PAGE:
458 F2d 390 Calico Scallopo Corp v. Willis Brothers Inc D Calico Scallop Corp

458 F.2d 390

173 U.S.P.Q. 321

CALICO SCALLOPO CORP., and Slade Gorton & Co., Inc.,
Appellants, Cross-Appellees,
WILLIS BROTHERS, INC., and Elmer D. Willis, Appellees,
CALICO SCALLOP CORP., and Slade Gorton & Co., Inc.,
Appellees, Cross-Appellants,
WILLIS BROTHERS, INC., and Elmer D. Willis, Appellants,

Nos. 71-1998, 71-1999.

United States Court of Appeals,
Fourth Circuit.

Argued March 6, 1972.
Decided April 7, 1972.

Channing L. Richards, Charlotte, N. C. (Richards & Shefte, Charlotte, N. C., on brief), for Calico Scallopo Corp. and Slade Gorton & Co., Inc.

Douglas B. Henderson, Washington, D. C. (Brian G. Brunsvold, Finnegan, Henderson, Farabow & Garrett, Washington, D. C., and Claud R. Wheatly, Jr., and Wheatly & Mason, Beaufort, N. C., on brief), for Willis Brothers, Inc. and Elmer D. Willis.

Before HAYNSWORTH, Chief Judge, and BUTZNER and FIELD, Circuit Judges.


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Central to this case is a method patent, titled "Means for Eviscerating Scallops."1


Construed as broadly as the plaintiffs would, the claims would encompass any mechanical process for removing surrounding viscera from the severed, cylindrical muscle of the scallop if the process involves axial rotation of the muscle. They would have us hold infringing commercially successful machines, mechanically quite dissimilar to those disclosed in the patent drawings and specifications, though several machines successively constructed by the patentee's backers, generally following the patent's disclosures, could not be made commercially operable.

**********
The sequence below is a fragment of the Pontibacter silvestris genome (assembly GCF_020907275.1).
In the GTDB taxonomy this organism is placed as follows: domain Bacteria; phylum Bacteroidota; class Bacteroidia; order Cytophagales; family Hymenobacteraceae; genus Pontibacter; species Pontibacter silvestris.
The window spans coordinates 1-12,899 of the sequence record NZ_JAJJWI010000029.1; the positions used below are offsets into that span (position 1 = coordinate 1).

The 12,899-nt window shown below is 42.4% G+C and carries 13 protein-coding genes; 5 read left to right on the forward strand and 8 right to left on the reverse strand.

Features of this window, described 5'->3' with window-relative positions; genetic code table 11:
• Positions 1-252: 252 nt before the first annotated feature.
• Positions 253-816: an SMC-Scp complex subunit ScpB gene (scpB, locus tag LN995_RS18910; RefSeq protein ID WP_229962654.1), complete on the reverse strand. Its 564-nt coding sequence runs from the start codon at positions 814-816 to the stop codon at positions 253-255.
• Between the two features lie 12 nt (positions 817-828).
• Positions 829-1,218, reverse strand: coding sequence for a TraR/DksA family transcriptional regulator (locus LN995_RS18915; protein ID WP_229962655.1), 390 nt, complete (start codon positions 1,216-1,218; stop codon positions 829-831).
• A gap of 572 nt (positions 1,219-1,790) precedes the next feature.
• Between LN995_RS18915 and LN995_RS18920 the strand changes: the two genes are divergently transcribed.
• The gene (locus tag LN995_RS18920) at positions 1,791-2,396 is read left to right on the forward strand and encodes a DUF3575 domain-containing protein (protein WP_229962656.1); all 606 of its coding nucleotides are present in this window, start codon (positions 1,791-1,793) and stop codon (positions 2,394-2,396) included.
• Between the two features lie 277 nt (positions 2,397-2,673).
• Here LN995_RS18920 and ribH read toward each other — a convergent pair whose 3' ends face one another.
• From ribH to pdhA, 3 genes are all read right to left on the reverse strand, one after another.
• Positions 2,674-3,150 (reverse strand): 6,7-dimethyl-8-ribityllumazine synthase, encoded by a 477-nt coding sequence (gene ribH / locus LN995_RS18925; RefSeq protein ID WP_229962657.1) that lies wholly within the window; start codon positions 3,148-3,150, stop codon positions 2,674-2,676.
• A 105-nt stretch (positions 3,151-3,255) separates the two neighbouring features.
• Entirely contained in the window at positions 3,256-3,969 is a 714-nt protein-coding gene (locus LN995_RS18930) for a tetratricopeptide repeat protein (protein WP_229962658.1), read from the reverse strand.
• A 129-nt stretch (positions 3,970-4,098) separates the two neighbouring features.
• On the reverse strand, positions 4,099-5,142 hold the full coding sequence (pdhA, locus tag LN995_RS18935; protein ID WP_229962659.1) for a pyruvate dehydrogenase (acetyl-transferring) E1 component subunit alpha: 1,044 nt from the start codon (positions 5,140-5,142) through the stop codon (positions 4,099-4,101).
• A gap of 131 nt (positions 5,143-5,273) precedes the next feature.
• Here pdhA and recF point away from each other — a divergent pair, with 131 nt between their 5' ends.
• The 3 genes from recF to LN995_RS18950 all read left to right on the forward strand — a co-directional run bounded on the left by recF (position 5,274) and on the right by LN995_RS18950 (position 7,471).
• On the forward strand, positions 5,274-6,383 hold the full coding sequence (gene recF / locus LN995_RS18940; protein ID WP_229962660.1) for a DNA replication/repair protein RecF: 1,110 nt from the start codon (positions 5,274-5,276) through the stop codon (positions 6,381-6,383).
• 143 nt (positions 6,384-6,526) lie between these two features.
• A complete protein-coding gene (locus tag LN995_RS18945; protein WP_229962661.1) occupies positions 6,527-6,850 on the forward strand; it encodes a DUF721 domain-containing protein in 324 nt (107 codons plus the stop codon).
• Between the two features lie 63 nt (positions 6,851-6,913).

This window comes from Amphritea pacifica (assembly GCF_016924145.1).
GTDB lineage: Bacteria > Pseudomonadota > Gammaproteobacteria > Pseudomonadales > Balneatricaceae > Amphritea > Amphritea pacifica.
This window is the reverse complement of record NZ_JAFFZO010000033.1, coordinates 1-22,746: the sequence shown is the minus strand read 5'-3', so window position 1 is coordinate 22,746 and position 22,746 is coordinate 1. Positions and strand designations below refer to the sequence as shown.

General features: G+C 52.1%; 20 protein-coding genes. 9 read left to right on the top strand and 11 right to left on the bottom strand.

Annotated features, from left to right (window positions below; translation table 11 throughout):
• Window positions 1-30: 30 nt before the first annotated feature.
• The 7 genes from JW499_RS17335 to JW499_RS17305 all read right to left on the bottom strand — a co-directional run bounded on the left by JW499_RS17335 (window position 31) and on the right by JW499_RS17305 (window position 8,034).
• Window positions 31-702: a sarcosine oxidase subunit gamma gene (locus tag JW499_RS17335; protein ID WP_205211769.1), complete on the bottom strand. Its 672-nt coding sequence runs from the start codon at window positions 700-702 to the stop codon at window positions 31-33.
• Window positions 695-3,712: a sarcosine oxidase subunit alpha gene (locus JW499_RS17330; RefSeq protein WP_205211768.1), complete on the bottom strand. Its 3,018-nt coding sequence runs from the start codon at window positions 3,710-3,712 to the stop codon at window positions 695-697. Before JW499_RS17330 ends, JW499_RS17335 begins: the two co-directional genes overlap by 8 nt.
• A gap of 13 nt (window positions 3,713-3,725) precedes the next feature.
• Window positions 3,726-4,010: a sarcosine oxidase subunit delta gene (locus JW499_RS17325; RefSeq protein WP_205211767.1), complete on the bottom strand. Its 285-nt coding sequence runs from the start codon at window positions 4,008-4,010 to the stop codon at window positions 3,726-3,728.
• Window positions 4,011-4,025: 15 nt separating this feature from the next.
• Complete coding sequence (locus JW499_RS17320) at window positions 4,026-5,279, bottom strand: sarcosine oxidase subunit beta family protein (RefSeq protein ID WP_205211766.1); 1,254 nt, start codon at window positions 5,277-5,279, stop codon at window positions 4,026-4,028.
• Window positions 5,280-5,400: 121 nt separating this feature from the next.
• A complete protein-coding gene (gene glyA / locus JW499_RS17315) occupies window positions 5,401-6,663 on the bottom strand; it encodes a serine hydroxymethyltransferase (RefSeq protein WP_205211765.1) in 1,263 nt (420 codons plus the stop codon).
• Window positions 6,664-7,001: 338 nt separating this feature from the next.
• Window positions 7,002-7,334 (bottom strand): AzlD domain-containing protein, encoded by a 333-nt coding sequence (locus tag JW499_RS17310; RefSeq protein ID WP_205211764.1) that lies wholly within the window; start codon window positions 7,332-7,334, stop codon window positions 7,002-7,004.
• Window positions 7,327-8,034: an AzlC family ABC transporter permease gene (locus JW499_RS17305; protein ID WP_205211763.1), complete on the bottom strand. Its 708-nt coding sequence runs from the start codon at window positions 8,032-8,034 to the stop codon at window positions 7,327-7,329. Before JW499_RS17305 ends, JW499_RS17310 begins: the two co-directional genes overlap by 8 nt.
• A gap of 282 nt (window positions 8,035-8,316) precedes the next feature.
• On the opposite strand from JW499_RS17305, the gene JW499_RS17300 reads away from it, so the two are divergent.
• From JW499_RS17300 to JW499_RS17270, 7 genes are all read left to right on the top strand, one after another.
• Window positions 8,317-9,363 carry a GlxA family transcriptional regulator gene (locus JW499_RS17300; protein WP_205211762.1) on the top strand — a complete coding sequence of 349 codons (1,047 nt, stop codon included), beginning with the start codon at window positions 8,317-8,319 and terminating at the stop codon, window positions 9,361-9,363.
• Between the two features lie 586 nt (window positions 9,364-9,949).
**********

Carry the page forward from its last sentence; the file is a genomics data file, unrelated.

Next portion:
The patent, with its disclosure of inoperable means, can not be treated as basic and generic, foreclosing the field to more successful inventors. If valid, as the District Court found, the patent claims must be construed in light of the specifications and the drawings. This is the usual method of construction,2 and the only means by which the overly broad claims can be saved from invalidity.


So construed, the accused device clearly does not infringe.


Except for this caveat about the validity of the patent, we agree with the District Court's conclusions as to noninfringement and its disposition of all other issues. So qualified, we affirm on the opinion of the District Judge.




No. 3,129,456, issued April 21, 1964

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Graham v. John Deere Co., 383 U.S. 1, 33-34, 86 S.Ct. 684, 15 L.Ed.2d 545; United States v. Adams, 383 U.S. 39, 48-49, 86 S.Ct. 708, 15 L.Ed.2d 572; Aro Mfg. Co. v. Convertible Top Replacement Co., 365 U.S. 336, 339, 81 S.Ct. 599, 5 L.Ed.2d 592